Microsoft Surface 2 Windows RT 8.1 Tablet Review


Tablets tend to be built in a certain way--glossy screen, smooth edges, unimaginative body--but the Surface 2 is quite different. True, the display is a glossy affair with a thick black bezel around the edge, but the rest of the chassis is pure industrial sexiness.

The casing has the same excellent VaporMg back that we saw on the original Surface, and the molten magnesium alloy is gorgeous. The look pops even more with our Magnesium-colored (read: light gray) edition. When you look closely, you can see that the finish actually sparkles, and it resists fingerprints with the best of them.

The edges are angled slightly toward the back with crisp, sharp edges that actually contribute to the grip of the device when the kickstand is engaged because the angle of the edges follows the angle of the device when it’s propped up.

The top edge of the tablet is bare save for the power button, and down the back is a camera and microphone. Hiding behind the kickstand is the microSDXC slot, and the bottom edge of the Surface 2 has the Cover Port you use to connect Cover peripherals and accessories. There’s a speaker apiece on the upper right and left edges, and the second camera and mic are at the top middle of the display.

The right side also hosts the HD video out port, USB 3.0 port, and the four-pin 24W power supply connector; the headphone jack and volume rocker are on the left.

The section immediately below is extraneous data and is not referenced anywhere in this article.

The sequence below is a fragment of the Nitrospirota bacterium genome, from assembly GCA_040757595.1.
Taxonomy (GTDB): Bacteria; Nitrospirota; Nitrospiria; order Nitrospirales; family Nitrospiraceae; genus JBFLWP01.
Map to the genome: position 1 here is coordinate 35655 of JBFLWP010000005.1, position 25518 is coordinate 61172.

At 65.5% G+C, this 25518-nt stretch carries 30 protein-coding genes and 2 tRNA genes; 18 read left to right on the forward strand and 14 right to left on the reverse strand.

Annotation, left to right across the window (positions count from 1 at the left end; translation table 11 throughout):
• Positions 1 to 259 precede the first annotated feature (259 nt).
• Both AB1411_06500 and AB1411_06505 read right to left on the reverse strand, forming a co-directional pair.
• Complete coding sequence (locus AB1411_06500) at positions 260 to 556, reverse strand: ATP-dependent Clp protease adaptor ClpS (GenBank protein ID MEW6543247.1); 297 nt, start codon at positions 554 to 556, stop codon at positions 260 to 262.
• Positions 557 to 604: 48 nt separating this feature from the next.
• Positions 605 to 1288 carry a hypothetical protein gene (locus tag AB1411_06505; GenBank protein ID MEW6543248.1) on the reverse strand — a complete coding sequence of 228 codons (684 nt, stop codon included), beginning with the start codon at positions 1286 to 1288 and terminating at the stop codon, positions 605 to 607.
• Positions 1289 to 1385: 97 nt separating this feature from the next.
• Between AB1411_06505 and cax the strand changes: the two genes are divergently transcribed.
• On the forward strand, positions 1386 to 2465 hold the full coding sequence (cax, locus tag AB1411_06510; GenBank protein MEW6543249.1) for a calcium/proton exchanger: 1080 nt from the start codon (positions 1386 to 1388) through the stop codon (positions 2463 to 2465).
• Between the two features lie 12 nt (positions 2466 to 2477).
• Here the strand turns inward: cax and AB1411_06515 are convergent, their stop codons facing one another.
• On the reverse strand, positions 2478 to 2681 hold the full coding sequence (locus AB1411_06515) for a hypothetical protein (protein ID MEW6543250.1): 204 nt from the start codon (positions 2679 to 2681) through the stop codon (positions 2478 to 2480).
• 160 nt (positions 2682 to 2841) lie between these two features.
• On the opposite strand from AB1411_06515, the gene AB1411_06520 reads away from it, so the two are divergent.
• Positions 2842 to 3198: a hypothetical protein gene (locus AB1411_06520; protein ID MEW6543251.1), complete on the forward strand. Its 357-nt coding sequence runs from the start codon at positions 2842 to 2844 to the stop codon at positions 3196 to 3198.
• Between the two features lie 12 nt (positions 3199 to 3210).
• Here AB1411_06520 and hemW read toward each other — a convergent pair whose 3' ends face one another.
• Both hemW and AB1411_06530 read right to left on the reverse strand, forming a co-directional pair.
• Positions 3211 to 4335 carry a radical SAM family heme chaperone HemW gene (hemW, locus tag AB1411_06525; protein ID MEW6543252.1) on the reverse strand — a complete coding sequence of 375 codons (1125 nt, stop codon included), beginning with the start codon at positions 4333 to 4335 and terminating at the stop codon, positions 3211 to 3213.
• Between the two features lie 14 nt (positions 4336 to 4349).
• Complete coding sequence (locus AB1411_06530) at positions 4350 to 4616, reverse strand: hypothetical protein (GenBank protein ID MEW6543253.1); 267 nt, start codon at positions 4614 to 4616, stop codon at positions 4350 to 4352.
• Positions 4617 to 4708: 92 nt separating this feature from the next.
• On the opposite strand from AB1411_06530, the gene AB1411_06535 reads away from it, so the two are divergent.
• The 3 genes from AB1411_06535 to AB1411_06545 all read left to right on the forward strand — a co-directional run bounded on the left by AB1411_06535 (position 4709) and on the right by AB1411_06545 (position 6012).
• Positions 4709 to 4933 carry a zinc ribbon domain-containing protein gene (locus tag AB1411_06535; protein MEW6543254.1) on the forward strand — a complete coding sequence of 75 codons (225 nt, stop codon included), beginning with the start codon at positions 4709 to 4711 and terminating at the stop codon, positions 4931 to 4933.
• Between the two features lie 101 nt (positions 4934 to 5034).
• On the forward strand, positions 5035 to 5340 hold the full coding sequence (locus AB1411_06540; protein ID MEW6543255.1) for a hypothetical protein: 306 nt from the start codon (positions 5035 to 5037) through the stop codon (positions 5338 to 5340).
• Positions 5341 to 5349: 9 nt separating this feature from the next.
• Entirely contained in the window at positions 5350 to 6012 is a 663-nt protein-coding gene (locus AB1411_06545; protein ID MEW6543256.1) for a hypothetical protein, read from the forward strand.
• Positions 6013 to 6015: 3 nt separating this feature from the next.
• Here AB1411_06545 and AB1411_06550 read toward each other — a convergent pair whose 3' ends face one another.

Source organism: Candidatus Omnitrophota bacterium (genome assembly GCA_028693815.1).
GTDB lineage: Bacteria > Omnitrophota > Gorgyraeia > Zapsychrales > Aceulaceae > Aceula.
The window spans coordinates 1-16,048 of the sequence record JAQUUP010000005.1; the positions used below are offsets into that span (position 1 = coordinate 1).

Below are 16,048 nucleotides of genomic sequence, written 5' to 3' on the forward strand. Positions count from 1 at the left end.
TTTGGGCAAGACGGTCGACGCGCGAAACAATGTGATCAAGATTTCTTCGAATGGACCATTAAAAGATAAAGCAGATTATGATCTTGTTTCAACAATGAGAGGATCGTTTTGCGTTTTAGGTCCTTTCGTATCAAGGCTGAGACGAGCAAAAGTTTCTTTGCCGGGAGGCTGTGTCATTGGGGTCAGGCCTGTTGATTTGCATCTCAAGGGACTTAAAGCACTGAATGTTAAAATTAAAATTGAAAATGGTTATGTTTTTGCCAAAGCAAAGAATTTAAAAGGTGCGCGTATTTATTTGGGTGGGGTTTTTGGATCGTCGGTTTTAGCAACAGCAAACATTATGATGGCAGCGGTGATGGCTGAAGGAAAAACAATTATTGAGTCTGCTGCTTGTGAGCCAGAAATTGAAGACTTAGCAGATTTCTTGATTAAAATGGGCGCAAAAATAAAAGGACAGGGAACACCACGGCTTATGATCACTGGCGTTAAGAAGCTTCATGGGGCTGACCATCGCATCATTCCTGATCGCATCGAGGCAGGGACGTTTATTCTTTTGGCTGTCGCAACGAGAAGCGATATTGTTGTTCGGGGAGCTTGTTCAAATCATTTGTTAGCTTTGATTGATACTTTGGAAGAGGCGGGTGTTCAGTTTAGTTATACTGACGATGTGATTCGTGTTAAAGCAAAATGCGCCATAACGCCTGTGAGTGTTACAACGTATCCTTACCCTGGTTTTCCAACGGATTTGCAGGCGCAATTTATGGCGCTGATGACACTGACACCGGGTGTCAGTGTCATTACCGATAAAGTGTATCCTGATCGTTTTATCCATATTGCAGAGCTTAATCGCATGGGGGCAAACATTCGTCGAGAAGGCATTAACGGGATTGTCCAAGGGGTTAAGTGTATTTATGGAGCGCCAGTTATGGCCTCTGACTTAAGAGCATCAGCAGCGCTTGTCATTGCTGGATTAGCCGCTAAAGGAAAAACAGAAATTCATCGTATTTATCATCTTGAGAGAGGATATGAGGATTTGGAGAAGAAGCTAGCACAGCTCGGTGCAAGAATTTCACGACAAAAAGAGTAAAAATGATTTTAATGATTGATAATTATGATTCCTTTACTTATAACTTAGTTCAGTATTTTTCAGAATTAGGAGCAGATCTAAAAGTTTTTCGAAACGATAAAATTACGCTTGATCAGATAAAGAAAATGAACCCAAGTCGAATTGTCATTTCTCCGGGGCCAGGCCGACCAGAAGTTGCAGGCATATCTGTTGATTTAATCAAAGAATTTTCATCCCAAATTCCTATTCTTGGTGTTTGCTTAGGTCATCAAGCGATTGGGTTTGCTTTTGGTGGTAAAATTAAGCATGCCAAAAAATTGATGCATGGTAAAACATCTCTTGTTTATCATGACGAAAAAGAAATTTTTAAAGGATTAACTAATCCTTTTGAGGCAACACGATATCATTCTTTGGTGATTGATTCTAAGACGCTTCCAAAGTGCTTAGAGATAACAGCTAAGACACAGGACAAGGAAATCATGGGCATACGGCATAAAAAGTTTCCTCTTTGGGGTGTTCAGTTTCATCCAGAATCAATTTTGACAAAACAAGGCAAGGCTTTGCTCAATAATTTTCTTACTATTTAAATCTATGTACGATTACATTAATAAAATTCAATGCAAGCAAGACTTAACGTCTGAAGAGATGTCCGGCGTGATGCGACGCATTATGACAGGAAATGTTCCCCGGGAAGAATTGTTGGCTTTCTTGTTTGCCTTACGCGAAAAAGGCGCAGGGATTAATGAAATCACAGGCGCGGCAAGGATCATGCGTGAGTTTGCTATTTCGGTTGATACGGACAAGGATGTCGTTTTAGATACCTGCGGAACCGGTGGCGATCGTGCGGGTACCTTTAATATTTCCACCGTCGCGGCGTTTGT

You can actually use the kickstand in two different orientations, one where the display is propped up at a steeper angle, not unlike how you’d position a laptop screen, and one where the kickstand is at a 90-degree angle to the body for more gently-angled use.

The design isn’t perfect, though. We’re not the first to note the substantial heft of the Surface 2, and at 1.49 lbs it’s not very comfortable to hold in one hand for extended periods. That’s what the kickstand’s for in part, but opening up the kickstand can also be an awkward experience. There’s a little notch on the left side of the device designed to give you a way to grab the stand when you want to flip it out, but our largish fingers struggled to catch it every time.

Further, the only good way to hold the Surface 2 when you want to flip out the stand is by gripping the top right corner with one hand and using your left thumb to pop it out. Otherwise, your right hand is in the way of the extending kickstand; or, as we kept doing much to our annoyance, your left hand keeps bumping the volume rocker. (Now if you’ll excuse us, that minute level of nitpicking has given us a headache.)

All that said, the construction feels beautifully solid, and we’re still amazed that the fingernail-thin kickstand and it’s commensurately small hinge is so solid and stable. With the kickstand out and the Touch Cover attached, you’d swear you were using an ultrathin laptop, which is exactly what Microsoft was hoping for.

The Surface 2’s 1920x1080 display is a significant upgrade from the Surface’s 1366x768, which is saying something because we found the original to offer strong contrast, saturation, and sharpness as well as responsive touch. We’ll go ahead and repeat ourselves for the Surface 2's display, which also boasts terrific viewing angles and a brightness level that’s almost uncomfortable to behold at full blast.

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